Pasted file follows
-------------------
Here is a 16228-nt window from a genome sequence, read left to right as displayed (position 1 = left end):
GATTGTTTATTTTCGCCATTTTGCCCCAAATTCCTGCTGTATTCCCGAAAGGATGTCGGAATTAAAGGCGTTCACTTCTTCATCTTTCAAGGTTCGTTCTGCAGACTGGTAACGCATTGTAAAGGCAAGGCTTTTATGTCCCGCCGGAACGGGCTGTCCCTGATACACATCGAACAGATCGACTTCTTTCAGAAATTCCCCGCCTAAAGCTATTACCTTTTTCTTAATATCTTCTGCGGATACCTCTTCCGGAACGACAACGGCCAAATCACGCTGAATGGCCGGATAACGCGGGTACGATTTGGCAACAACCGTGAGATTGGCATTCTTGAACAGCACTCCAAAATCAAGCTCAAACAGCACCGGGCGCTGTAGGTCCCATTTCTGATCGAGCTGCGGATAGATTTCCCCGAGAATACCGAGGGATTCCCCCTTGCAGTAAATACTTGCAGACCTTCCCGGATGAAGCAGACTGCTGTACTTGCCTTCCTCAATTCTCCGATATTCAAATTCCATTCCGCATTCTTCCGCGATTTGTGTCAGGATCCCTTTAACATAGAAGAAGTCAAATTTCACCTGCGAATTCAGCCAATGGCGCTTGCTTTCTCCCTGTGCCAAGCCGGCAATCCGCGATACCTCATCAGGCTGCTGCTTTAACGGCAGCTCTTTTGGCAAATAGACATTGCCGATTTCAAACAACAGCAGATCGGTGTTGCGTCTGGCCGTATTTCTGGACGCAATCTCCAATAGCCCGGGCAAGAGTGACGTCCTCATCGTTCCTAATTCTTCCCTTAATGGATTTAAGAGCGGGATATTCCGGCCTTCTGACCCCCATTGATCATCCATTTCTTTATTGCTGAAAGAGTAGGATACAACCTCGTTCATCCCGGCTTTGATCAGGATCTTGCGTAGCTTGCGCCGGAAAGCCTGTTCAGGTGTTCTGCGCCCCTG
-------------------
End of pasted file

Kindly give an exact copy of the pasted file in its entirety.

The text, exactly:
Here is a 16228-nt window from a genome sequence, read left to right as displayed (position 1 = left end):
GATTGTTTATTTTCGCCATTTTGCCCCAAATTCCTGCTGTATTCCCGAAAGGATGTCGGAATTAAAGGCGTTCACTTCTTCATCTTTCAAGGTTCGTTCTGCAGACTGGTAACGCATTGTAAAGGCAAGGCTTTTATGTCCCGCCGGAACGGGCTGTCCCTGATACACATCGAACAGATCGACTTCTTTCAGAAATTCCCCGCCTAAAGCTATTACCTTTTTCTTAATATCTTCTGCGGATACCTCTTCCGGAACGACAACGGCCAAATCACGCTGAATGGCCGGATAACGCGGGTACGATTTGGCAACAACCGTGAGATTGGCATTCTTGAACAGCACTCCAAAATCAAGCTCAAACAGCACCGGGCGCTGTAGGTCCCATTTCTGATCGAGCTGCGGATAGATTTCCCCGAGAATACCGAGGGATTCCCCCTTGCAGTAAATACTTGCAGACCTTCCCGGATGAAGCAGACTGCTGTACTTGCCTTCCTCAATTCTCCGATATTCAAATTCCATTCCGCATTCTTCCGCGATTTGTGTCAGGATCCCTTTAACATAGAAGAAGTCAAATTTCACCTGCGAATTCAGCCAATGGCGCTTGCTTTCTCCCTGTGCCAAGCCGGCAATCCGCGATACCTCATCAGGCTGCTGCTTTAACGGCAGCTCTTTTGGCAAATAGACATTGCCGATTTCAAACAACAGCAGATCGGTGTTGCGTCTGGCCGTATTTCTGGACGCAATCTCCAATAGCCCGGGCAAGAGTGACGTCCTCATCGTTCCTAATTCTTCCCTTAATGGATTTAAGAGCGGGATATTCCGGCCTTCTGACCCCCATTGATCATCCATTTCTTTATTGCTGAAAGAGTAGGATACAACCTCGTTCATCCCGGCTTTGATCAGGATCTTGCGTAGCTTGCGCCGGAAAGCCTGTTCAGGTGTTCTGCGCCCCTG